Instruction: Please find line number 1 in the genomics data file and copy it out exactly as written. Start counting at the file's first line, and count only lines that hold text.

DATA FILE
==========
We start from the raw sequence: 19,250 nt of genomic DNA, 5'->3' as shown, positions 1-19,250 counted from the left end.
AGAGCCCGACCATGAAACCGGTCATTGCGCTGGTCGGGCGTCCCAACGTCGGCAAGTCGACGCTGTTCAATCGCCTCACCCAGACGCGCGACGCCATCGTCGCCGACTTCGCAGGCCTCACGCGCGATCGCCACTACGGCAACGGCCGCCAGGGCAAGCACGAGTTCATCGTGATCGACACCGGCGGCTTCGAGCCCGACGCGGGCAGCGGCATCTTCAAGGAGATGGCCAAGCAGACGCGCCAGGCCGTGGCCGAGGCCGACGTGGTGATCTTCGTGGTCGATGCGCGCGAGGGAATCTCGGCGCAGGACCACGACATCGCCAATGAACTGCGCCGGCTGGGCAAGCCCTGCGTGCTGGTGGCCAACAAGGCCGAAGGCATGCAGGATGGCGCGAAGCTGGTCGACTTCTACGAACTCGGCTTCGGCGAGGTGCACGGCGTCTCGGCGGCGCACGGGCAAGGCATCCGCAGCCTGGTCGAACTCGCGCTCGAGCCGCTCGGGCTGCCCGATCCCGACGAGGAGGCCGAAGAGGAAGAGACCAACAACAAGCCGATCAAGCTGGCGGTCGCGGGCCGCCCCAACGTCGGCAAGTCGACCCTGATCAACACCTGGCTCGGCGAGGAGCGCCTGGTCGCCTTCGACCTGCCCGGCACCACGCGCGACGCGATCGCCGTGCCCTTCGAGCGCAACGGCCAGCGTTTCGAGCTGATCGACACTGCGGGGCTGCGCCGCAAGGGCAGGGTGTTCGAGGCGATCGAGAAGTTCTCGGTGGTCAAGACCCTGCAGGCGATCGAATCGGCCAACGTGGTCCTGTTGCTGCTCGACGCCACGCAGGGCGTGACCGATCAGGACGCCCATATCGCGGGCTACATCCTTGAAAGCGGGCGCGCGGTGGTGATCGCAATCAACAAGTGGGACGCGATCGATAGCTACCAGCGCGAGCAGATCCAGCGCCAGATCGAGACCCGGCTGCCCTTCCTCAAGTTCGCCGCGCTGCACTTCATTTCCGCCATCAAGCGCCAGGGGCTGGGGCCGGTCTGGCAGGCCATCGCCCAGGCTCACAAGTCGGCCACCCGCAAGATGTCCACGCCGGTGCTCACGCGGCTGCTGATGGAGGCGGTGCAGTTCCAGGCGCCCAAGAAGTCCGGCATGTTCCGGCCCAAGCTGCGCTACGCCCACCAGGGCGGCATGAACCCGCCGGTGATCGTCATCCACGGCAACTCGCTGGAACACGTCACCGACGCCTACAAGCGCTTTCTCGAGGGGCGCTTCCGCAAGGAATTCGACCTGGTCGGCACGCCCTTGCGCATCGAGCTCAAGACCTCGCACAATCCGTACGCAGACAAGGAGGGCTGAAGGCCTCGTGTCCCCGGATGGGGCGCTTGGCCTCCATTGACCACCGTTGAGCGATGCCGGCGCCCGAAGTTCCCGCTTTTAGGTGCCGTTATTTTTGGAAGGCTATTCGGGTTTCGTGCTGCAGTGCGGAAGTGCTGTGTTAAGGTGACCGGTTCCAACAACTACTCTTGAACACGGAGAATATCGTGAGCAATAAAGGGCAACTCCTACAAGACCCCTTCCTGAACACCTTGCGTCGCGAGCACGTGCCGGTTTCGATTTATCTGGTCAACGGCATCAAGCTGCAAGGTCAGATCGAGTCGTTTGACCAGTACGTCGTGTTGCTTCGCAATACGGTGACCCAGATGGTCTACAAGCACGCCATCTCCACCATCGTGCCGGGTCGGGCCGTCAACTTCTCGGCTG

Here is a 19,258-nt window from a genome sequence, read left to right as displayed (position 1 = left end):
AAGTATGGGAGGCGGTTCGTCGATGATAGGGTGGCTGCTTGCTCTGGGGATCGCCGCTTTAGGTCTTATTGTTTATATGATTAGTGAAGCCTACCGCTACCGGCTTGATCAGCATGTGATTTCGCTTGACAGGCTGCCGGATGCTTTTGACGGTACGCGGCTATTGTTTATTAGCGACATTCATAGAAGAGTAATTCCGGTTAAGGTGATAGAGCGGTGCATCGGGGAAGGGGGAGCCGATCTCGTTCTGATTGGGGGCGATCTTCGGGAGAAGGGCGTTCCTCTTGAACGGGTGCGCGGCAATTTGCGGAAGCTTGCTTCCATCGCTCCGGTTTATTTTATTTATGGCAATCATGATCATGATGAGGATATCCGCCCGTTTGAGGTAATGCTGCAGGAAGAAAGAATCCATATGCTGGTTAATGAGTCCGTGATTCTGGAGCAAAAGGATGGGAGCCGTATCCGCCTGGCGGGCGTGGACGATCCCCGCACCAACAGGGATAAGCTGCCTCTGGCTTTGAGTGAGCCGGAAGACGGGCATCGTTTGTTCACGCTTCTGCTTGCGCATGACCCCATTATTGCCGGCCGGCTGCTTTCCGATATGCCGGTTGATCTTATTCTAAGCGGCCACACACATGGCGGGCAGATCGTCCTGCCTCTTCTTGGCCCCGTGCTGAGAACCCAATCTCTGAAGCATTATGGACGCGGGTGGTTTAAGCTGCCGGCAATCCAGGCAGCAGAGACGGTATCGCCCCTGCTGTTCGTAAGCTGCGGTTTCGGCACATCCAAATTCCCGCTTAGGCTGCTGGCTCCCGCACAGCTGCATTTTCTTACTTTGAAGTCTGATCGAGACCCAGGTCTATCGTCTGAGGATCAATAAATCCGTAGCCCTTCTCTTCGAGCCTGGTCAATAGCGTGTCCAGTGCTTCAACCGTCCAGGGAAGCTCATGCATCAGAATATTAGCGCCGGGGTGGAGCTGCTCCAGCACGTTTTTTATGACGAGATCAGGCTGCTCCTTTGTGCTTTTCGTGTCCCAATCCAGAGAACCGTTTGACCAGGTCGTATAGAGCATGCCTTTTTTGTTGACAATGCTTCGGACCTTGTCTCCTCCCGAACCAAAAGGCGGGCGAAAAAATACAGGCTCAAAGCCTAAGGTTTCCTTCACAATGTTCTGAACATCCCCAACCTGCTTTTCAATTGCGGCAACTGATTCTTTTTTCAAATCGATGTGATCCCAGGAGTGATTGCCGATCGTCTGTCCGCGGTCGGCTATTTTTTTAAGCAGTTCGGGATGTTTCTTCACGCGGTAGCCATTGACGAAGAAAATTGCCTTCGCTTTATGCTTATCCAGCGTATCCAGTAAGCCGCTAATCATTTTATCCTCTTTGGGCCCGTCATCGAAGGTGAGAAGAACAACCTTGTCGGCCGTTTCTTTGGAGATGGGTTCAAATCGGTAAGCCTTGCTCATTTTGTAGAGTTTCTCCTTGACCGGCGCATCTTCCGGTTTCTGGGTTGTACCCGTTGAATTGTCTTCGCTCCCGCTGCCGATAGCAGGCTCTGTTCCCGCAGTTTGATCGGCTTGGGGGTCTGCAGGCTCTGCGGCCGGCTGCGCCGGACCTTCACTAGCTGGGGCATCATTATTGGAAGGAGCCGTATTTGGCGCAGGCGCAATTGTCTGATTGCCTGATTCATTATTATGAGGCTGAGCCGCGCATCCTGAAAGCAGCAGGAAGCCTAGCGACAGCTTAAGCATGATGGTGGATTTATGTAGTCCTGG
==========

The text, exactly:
We start from the raw sequence: 19,250 nt of genomic DNA, 5'->3' as shown, positions 1-19,250 counted from the left end.